Johannes Ockeghem (1420c-1495) was born in what we now know as Belgium, then called the Duchy of Hainault, part of the Duke of Burgundy’s territory. Little is known of his early years or his training, but we do know he was employed at the cathedral in Mons, then as ‘vicaire-chantuer’ at Antwerp cathedral in 1443. He later worked for Charles I, Duke of Bourbon, and, later, his son, Louis XI at Notre Dame in Paris. He was one of the most influential and respected composers of his day, and was friends with great contemporaries such as Dufay and Binchois.
His music is remarkable for the freedom, imagination and resourcefulness with which he handles compositional procedures, and in the way he writes for the voices. Each voice is treated equally, and the way he word - paints, or treats the texts marks him out as one of music’s great innovators.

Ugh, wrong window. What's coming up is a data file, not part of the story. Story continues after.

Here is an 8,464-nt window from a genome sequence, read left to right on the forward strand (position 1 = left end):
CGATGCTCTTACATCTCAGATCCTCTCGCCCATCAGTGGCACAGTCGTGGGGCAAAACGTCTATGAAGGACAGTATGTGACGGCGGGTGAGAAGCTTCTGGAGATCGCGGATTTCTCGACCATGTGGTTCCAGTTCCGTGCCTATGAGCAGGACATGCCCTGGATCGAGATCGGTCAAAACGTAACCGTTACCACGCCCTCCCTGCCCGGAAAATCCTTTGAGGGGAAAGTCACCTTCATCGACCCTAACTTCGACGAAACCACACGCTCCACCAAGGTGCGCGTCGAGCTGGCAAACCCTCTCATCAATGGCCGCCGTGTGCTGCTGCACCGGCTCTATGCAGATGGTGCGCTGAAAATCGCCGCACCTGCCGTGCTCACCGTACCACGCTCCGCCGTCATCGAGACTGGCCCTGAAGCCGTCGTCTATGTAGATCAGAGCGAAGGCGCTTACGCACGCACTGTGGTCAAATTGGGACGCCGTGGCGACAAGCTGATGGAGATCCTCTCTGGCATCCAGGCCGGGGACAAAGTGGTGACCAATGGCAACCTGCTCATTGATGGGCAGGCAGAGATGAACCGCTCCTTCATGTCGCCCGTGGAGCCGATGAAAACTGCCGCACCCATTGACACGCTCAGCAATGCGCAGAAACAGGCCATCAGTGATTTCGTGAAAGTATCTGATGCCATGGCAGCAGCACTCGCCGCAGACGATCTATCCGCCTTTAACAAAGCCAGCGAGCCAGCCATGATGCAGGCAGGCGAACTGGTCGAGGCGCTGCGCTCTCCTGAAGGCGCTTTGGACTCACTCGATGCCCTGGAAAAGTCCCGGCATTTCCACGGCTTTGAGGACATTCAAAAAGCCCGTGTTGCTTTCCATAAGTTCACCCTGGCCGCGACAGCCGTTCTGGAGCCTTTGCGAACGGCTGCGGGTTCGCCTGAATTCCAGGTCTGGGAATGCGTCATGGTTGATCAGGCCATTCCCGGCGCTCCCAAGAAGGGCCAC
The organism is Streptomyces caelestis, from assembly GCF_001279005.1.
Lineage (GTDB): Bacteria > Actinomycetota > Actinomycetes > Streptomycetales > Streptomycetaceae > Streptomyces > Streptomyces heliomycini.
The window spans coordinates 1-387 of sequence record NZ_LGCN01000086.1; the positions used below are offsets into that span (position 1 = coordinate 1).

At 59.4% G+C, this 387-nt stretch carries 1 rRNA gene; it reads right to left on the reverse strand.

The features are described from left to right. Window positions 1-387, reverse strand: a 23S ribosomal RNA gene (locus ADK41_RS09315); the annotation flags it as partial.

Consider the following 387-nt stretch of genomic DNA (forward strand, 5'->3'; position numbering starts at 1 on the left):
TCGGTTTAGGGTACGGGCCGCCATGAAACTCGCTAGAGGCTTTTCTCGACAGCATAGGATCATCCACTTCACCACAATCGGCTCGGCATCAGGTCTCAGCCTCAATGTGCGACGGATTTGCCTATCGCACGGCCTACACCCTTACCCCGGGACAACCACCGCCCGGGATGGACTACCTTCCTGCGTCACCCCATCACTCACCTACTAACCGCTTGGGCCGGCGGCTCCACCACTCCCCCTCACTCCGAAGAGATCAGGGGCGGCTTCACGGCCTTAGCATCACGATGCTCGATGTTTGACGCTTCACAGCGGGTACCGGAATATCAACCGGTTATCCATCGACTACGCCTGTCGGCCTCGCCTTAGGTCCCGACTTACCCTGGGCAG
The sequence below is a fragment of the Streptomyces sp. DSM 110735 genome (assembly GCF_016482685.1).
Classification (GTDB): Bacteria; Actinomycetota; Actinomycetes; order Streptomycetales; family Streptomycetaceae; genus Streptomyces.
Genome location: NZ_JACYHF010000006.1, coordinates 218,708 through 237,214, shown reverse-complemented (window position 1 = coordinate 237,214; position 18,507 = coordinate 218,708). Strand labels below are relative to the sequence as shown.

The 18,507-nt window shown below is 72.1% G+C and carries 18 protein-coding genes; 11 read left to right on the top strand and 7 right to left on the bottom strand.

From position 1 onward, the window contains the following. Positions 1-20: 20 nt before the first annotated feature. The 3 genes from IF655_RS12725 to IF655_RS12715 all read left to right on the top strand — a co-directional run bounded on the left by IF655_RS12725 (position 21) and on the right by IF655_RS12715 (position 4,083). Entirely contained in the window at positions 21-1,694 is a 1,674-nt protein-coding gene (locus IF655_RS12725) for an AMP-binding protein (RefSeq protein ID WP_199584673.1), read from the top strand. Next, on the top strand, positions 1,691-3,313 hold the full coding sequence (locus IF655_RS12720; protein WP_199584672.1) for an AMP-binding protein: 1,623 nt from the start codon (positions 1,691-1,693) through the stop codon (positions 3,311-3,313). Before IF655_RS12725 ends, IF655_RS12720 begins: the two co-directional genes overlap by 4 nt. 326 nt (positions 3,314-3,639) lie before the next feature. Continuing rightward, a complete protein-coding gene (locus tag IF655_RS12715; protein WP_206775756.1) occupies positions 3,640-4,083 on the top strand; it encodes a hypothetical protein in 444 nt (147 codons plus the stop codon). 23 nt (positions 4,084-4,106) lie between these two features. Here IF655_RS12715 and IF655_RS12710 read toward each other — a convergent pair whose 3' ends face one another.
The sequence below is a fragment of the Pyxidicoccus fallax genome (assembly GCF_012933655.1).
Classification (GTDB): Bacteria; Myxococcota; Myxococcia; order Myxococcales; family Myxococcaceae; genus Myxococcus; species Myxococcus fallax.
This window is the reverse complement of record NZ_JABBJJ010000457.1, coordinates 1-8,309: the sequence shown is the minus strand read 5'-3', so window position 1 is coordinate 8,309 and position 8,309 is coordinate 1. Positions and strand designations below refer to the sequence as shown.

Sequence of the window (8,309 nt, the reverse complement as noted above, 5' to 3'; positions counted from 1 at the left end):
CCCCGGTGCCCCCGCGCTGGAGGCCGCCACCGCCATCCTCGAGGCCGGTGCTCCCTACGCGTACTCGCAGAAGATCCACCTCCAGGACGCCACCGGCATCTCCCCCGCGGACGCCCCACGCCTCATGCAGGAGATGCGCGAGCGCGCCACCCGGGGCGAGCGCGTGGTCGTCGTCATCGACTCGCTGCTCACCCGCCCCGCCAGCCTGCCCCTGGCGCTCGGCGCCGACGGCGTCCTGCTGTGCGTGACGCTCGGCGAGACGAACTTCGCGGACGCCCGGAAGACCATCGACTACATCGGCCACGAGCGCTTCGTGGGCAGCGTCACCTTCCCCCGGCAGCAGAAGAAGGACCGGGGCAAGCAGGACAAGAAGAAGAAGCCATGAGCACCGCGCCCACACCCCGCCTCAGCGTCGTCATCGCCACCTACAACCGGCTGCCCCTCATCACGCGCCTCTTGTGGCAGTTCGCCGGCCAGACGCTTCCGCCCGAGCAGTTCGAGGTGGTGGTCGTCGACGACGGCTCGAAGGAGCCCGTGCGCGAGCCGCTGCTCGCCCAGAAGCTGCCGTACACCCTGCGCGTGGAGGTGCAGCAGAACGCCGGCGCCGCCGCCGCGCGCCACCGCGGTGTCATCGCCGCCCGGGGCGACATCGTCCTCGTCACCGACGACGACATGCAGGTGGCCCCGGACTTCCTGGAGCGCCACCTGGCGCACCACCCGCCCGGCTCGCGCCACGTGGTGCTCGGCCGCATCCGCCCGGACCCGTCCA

His surviving output is small – a handful of Masses, and the delightful Chansons – whether the work is a large scale mass, or a small light hearted song, his gift for a long and complex rhapsodic line is apparent.
Recording made in 1997.
‘I found it difficult to decide between the Clerks' Group and The Tallis Scholars. This superb recording by the Orlando Consort doesn't make the choice any easier, for all three recordings offer sharply contrasting views of the work… The Orlandos are the obvious choice for those who prefer a soloistic approach, or for whom anything other than counter-tenors on top lines smacks of heresy. Their adoptive Gallic pronunciation is more noticeable and effective here than on previous recordings. It so happens that each ensemble uses a different edition, and the Orlandos seem to me to have the edge’ Gramophone August 1997
New booklet notes and sung texts.
“These texts are sung with an (authentic?) medieval French accent by very sophisticated performers. The mass is exquisite, the chansons alert in detail” BBC Music Magazine, February 2011 ****